4. The assessee went up in appeal to the Tribunal against the penalty order as well as the assessment on the quantum side. The Income Tax Officer also filed an appeal against the AACs order on the quantum side. There were thus three appeals before the Tribunal which were disposed of by a common judgment. The Tribunal held that the excess of the assets over liabilities was Rs. 20,475/-. The contrary view of the Appellate Assistant Commissioner was set aside. The appeal of the Income Tax Officer was allowed and that of the assessee was dismissed.

5. On the penalty side, the Tribunal held that even though the explanation offered by the assessee to explain the excess of assets over liabilities was not believed, yet the assessee could not be held guilty of gross or wilful neglect on his part. The assessee has been able to discharge the burden placed upon him by the Explanation to s. 272(2)(c). In the alternative, since the Revenue has not been able to establish even the falsity of the explanation the case is covered by the decision of the Supreme Court in Commissioner of Income Tax, West Bengal I and another v. Anwar Ali. Looked at from either point of view this is not a fit case for imposition of penalty. The penalty order was hence vacated.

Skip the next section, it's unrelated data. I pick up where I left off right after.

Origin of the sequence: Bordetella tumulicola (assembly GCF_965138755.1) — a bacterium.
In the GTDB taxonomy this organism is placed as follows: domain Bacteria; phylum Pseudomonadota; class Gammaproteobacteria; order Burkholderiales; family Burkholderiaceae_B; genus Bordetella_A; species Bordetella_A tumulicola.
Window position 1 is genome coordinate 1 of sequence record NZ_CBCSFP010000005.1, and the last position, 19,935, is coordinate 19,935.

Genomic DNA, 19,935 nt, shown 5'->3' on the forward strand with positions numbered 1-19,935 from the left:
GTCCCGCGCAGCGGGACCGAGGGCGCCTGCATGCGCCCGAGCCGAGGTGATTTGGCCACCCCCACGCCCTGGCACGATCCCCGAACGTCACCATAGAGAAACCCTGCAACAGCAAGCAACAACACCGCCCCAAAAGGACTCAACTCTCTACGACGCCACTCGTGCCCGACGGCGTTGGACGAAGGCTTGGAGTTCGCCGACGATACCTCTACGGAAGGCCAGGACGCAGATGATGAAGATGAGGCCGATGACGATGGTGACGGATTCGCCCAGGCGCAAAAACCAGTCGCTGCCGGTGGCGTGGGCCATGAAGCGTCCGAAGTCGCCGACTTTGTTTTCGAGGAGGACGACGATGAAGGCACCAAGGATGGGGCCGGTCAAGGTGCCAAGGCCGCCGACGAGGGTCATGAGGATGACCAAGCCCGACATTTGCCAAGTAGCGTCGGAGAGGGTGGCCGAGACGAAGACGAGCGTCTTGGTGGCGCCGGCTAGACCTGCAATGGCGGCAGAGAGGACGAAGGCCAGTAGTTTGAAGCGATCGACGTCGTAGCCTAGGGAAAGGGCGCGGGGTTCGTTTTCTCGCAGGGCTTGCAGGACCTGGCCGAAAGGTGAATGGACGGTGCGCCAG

6. On the quantum side, the Tribunal refused to accept the explanation offered by the assessee for the excess of the assets over liabilities. The explanation was that the excess cash balance was actually spent over expenses incurred by the assessee in the assessment years 1962-63, 1963-64 and 1964-65, totalling a sum of Rs. 20,475/-. The Tribunal held that it was not explained as to why these expenses were not entered at the time when they were incurred and why they were allowed to accumulate for three years and then only an entry was made at the end of the accounting year in question. The entries that were made in the Cash Book were in a different ink although they showed expenses relating to the three previous years as stated by the assessee. They did not think it safe to rely on these entries which were not made contemporaneously with the expenditure. On these findings the explanation was disbelieved and the income was added as income from undisclosed sources. But inspite of this conclusion on quantum side, the Tribunal held that it cannot be said that the assessee was guilty of fraud or gross neglect on his part. The disbelieving of the explanation offered by the assessee did not automatically mean that it was false. This was the distinction on which the Tribunal laid emphasis.

7. Having heard learned counsel, we are not satisfied that the Tribunal committed any error of law in reaching this factual conclusion. Basically the finding that the assessee was not guilty of gross or wilful neglect or fraud is on a question of fact. No. element of legal error has crept into the finding.

8. We, therefore, answer the question referred to us in the affirmative, in favour of the assessee and against the Department. The assessee shall be entitled to costs which are assessed at Rs. 200/-.